Code isn't the only thing I cook upTuesday, 5 July 2011
#Code isn't the only thing I cook up
Tuesday, 5 July 2014
Heh, a corny title, but this gets to be my first cooking post!
Like I mentioned towards the end of my last post, I got to try cooking something from my Colombian heritage.
I tried my hand at cooking plantains, which I had never actually done myself. I called my mother who talked me through the recipe and I eventually managed to fry a few plantains. If you've never heard of plantains, they look a lot like bananas, but they are usually bigger and greener, and they are cooked before they are served.
The 6 plantains I bought from Whole Foods (at about $1.99/lb) were more on the ripe end. This is kind of nice because the sugars in them get a chance to caramelize and they end up in a sweeter flavor. Less ripe plantains end up coming out crispier and more like chips (I think, anyway).
Upon hearing I was actually going to try to act more Colombian, my mother actually sent me some useful supplies. Among lentil mix, some coffee-flavored candies, and some other things, she sent me a plantain smasher. This is the first result I could find from a quick Google search.
Anyway, armed with some hot vegetable oil and my smasher, I fried 1 - 1.5 plantain slices in the oil and smashed them after they had been in for about 30 seconds. Then I tossed the flattened plantain mess back in and let them cook a little more. Some I nearly incinerated, but the rest came out as tasty fried plantains. After sprinkling a little salt on top, they were good to go.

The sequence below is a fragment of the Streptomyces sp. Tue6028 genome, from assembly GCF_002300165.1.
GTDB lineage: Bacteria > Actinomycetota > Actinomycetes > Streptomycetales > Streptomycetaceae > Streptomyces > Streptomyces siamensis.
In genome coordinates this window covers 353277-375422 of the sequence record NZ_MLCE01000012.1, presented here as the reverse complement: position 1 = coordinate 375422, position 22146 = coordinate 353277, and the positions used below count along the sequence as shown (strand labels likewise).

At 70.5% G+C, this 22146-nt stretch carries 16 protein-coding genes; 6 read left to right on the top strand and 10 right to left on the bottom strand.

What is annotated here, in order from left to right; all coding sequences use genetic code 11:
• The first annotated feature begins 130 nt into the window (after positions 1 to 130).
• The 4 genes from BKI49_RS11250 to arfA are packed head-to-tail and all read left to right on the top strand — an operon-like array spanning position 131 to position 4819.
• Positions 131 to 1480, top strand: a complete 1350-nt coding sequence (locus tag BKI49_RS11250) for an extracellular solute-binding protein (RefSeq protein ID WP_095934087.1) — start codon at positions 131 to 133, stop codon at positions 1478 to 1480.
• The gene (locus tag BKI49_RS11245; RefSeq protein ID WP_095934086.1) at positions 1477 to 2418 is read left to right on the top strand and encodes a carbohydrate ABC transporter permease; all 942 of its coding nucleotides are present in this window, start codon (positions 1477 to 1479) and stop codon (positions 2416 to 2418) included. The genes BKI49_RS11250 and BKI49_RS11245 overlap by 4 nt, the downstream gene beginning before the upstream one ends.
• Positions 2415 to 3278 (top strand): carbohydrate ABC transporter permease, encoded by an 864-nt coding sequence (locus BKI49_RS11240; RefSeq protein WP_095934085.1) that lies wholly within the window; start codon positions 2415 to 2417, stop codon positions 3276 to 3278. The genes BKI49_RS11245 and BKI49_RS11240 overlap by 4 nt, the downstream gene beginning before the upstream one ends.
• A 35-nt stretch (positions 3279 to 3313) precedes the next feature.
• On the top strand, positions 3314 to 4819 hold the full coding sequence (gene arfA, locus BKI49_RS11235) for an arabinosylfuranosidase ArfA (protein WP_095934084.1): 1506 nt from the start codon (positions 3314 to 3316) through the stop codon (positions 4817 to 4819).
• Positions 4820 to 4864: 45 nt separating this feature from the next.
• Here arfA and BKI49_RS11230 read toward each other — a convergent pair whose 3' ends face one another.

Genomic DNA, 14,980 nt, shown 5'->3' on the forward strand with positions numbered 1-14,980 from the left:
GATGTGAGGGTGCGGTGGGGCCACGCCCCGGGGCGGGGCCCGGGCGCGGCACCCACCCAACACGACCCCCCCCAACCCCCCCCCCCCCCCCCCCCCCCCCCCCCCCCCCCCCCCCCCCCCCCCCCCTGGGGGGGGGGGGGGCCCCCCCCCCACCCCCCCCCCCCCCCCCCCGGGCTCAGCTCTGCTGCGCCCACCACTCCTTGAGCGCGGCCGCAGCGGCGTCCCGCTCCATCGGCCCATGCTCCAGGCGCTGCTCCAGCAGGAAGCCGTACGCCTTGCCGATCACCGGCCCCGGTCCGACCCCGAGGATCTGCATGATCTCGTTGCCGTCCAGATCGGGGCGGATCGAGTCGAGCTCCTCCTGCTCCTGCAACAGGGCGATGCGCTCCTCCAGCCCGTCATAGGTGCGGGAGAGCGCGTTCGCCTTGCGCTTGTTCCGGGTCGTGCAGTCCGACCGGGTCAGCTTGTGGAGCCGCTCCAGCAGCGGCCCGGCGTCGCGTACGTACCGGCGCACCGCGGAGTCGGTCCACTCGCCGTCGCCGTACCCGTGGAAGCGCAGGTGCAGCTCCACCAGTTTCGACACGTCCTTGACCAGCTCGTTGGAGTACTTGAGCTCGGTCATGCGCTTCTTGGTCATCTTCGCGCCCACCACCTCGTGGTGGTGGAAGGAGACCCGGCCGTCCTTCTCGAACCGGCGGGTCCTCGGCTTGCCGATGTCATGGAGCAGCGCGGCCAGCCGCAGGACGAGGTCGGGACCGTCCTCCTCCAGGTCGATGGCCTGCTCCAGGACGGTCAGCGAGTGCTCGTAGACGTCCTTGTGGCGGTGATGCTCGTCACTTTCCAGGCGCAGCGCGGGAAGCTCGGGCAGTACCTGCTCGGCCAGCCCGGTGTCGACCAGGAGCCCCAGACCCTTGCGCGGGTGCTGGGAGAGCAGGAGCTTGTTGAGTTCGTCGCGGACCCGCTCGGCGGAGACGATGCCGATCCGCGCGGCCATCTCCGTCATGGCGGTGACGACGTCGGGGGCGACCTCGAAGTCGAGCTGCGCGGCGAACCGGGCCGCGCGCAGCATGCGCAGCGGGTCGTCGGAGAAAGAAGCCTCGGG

Later that night, I decided to try baking the plantains to see if they would come out any differently. Preheating the oven to about 450°F, I coated the remaining two peeled plantains with olive oil and put them in the oven for about 30 minutes on one side. After turning them, I let it finish out for another 20 minutes.
While that was going, I thought about what would taste good with plantains and ended up making up some kind of sauce. My mother later told me it sounded like some kind of sauce we had enjoyed in Spain, but it was definitely tasty where ever it was from. In a small bowl, I mixed up some chopped cilantro with one chopped clove of garlic (I went for about 3/4 parts cilantro, 1 part garlic), with lime juice from one small lime and about a tablespoon of olive oil. I always go with generic measurements, so just go with what seems like would taste good if you try it. Then I did about a small fork-full of mayonnaise to give it some more substance and mixed it all up.
It turned out great! I definitely want to try this again.
Let me know if this is something you would like to try or if you have some other ideas for Colombian or otherwise Latin foods. My recipes are always intentionally vague because I appreciate the idea that meals are created with art, love, and taste. I think it's fun to experiment and adjust a recipe to what I like. However, I'd be happy to go into more detail if the vagueness is too scary for you.